Read: Luke 14:25-33
Meditation: “Thinning the Crowd”
When we live with a “more is better” philosophy of life, we may equate crowds with success. Jesus didn’t do so. When he saw the large crowds following him, he turned to them and engaged in some “quality review.” He looked beneath the numbers and tested the motives. He differentiated between size and substance.
His line of demarcation was love. He asked the people, “Do you love me? Do you love me most of all?” The rest of the lesson is about discovering ways to discern the depth of that love. When Jesus used the word “hate,” he did not mean a literal hatred. Jesus never told us to hate anyone. He is exaggerating to make a point; that is, do we love Jesus so much that all our other loves look like hatred in comparison? That’s what he wanted to know from the crowd. And that’s what he wants to know from us.
Jesus wanted no one to make him their “hero,” or to follow him because he was winning contests with the religious leaders and exposing their hypocrisy. Crowds always gather around “winners” and fawn over “celebrities.” But that is not the way of Jesus. He always challenges notions of “popular religion” (in whatever age or form), reminding his followers that there is a difference between following him for the right reasons, and following him in hopes of a “photo-op” with him.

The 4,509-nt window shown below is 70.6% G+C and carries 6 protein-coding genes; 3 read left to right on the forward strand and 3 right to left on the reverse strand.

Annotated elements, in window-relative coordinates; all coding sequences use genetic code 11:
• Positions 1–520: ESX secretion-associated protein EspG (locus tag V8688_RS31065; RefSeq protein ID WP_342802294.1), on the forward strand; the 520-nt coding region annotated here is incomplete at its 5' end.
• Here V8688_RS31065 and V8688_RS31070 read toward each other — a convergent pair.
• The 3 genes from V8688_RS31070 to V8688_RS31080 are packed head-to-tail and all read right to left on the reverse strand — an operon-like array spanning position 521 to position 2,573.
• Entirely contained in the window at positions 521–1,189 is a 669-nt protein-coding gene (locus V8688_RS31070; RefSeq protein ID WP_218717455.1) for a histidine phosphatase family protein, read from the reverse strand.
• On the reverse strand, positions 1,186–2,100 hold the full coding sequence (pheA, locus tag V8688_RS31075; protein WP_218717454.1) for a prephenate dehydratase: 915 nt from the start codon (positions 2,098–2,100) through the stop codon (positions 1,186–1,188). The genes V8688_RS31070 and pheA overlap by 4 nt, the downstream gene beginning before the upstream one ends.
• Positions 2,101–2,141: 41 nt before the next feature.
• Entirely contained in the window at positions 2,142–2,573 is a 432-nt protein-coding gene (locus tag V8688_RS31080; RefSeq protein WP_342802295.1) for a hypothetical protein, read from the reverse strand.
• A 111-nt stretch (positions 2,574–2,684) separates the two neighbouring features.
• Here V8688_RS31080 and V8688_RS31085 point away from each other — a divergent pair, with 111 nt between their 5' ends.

When Time magazine chose Jesus as its “Man of the Year” in the early 1970’s, it was cool to be a “Jesus Freak.” But Jesus himself is not interested in producing freaks; he wants to make authentic persons who will follow him as devoted disciples. Disciples follow a master, not a celebrity. They follow out of love for the one they follow, not on the basis of what they may get out of the deal. Fans only follow when there is a “fan club”—a disciple follows if he/she is the only one following.
Jesus never stops asking, “Why are you following me?” When we answer, “Be cause we love you more than anyone else or anything else,” he says, “Great! Then, let’s get going.” Any other reason will not take us all the way to the end of the journey.